Architecting and Implementing Domain-Driven Design Patterns with .NET
Domain-driven Design (DDD) is an approach to software design and development that focuses on the analysis of the business domain and uses ad hoc tools such as the ubiquitous language to split the business domain into distinct subdomains, each of which becomes a bounded context and requires its own architectural approach. After a brief introduction on the foundation of the DDD approach (mostly ubiquitous language and bounded contexts), we’ll focus on a reference .NET application and discuss its implementation of the Domain Model pattern (aggregates, POCO domain entities, value objects, domain services) while contrasting the use of anemic domain models. Next, we’ll compare the Domain Model implementation to the CQRS pattern. In a CQRS architecture, the business logic of the application is expressed in terms of command and events and queries take place on a physically segregated stack. Along the way, we emphasize the role and structure of the persistence layer and touch on cross-cutting concerns (scalability, caching, security) and dependency injection to protect domain logic from infrastructure technologies. Overall, this session presents the state-of-the-art for enterprise application architecture and development in .NET. By attending this session, you’ll get a global vision of the fundamental DDD patterns and see them implemented in reference application.
Applying CQRS and Event Sourcing in .NET Applications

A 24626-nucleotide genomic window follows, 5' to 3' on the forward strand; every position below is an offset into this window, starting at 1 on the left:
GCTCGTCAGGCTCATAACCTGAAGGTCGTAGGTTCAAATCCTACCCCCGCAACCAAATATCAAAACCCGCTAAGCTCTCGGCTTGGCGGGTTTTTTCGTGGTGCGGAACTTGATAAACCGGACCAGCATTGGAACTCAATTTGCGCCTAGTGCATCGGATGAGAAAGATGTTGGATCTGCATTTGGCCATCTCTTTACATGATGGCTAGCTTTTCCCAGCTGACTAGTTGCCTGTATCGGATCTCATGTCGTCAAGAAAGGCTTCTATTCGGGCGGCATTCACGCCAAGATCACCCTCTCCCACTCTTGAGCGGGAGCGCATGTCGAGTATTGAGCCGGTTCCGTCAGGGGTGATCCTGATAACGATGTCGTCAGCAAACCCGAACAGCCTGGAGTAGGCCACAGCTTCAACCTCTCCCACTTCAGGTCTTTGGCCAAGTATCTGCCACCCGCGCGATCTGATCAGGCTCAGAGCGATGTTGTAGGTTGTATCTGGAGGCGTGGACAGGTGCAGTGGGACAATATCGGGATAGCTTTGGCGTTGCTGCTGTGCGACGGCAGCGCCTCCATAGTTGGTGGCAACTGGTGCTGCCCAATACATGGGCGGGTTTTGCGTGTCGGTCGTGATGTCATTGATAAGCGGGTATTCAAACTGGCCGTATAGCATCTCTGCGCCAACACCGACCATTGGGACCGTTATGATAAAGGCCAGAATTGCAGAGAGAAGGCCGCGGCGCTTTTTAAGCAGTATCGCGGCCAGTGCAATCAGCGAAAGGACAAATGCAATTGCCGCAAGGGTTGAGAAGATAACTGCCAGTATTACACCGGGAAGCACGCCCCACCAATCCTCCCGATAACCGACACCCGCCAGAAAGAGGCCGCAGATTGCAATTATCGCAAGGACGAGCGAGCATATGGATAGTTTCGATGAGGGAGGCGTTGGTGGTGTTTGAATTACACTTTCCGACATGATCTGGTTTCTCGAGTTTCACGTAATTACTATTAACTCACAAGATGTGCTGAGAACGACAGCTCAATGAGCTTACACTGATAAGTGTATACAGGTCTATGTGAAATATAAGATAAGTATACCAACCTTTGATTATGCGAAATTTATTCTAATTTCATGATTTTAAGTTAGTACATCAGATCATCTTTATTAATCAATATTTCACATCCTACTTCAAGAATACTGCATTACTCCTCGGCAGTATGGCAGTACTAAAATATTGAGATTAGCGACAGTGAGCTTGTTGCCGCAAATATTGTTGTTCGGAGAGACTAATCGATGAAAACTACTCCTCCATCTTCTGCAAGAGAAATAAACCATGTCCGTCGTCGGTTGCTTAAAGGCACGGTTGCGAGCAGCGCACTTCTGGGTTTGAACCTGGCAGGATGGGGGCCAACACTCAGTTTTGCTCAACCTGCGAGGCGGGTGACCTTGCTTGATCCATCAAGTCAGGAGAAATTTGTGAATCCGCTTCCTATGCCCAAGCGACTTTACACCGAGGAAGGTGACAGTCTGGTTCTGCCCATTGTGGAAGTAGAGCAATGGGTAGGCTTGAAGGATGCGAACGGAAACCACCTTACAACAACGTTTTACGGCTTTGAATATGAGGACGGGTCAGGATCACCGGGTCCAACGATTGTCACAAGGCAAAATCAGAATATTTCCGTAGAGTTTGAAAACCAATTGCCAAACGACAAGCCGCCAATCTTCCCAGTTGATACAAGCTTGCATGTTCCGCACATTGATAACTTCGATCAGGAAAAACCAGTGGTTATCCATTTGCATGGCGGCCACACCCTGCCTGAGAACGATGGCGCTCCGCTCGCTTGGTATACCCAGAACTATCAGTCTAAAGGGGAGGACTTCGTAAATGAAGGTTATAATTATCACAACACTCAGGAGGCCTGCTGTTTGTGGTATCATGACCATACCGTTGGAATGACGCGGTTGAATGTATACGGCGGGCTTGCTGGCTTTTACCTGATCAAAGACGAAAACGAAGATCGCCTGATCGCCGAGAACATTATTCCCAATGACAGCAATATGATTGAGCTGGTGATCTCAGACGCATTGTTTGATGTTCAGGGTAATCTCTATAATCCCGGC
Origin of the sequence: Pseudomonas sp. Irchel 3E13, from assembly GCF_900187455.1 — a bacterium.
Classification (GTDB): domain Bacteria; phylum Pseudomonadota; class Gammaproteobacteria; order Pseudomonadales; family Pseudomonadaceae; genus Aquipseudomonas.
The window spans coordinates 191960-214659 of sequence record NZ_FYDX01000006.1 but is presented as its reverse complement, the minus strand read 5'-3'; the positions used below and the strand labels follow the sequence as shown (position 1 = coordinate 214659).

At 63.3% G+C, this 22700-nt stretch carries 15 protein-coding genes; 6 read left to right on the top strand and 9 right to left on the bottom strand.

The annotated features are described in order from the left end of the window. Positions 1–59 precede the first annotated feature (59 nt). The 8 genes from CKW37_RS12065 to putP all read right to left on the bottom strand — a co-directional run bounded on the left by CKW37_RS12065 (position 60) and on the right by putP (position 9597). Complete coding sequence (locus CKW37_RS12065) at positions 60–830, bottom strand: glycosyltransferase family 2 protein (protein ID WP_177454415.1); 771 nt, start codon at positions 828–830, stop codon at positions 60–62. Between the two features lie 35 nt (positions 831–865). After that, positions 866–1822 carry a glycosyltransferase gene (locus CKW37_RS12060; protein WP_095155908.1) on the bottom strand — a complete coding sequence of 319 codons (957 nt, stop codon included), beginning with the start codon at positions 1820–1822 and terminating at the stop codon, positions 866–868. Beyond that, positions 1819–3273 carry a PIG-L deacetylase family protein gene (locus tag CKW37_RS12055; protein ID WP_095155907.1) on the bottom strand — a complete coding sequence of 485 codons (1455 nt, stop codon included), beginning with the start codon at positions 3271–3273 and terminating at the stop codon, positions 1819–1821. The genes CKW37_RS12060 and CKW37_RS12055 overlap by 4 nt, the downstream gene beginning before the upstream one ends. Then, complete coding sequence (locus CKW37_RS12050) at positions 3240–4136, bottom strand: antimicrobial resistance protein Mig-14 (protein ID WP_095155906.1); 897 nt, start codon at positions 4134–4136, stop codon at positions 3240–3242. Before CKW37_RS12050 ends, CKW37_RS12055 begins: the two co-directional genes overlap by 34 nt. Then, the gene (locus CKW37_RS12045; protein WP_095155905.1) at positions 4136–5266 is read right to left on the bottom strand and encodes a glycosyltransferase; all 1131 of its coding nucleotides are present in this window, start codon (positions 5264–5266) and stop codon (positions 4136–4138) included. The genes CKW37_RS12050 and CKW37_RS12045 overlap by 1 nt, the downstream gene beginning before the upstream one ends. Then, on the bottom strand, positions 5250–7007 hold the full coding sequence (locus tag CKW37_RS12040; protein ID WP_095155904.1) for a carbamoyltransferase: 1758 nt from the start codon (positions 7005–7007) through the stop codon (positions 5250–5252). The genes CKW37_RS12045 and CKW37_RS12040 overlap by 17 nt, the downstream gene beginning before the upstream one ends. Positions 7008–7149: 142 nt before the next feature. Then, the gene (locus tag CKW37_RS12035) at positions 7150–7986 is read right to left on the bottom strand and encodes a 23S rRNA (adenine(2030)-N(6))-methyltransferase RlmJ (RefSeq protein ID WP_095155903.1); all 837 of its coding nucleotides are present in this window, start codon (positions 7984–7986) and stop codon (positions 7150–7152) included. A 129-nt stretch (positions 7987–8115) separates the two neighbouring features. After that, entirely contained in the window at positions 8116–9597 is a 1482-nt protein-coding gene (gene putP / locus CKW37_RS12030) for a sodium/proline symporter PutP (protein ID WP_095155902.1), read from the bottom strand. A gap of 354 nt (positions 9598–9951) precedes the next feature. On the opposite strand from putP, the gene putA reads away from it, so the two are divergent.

When you use the Event Sourcing pattern in a .NET application, your data source just consists of persisted events. You don’t likely have a classic relational data store; all you store are events, and you store them sequentially as they occur in the domain. As you can guess, persisting events instead of a domain model has a significant impact on the way you organize the back end of the system. Event persistence weds well with a strategy of separating the command and query stacks (CQRS), and with the idea that distinct databases are used to save the state of the application and expose it to the presentation layer. When you add ES to a system, you just change the structure and implementation of the data source. In this talk, we just develop a mini-ERP application that works out of distinct command and query stacks and persists just events. We also discuss how to rebuild state from events and see when replaying events is an option and when you’d better use up-to-date or partial data snapshots. Overall, this session presents a concrete example of a cutting-edge application architecture that for its inherent simplicity and maintainability is gaining momentum whether you have a complex business scenario to scale out or a just a CRUD system a bit more sophisticated than plain CRUD.
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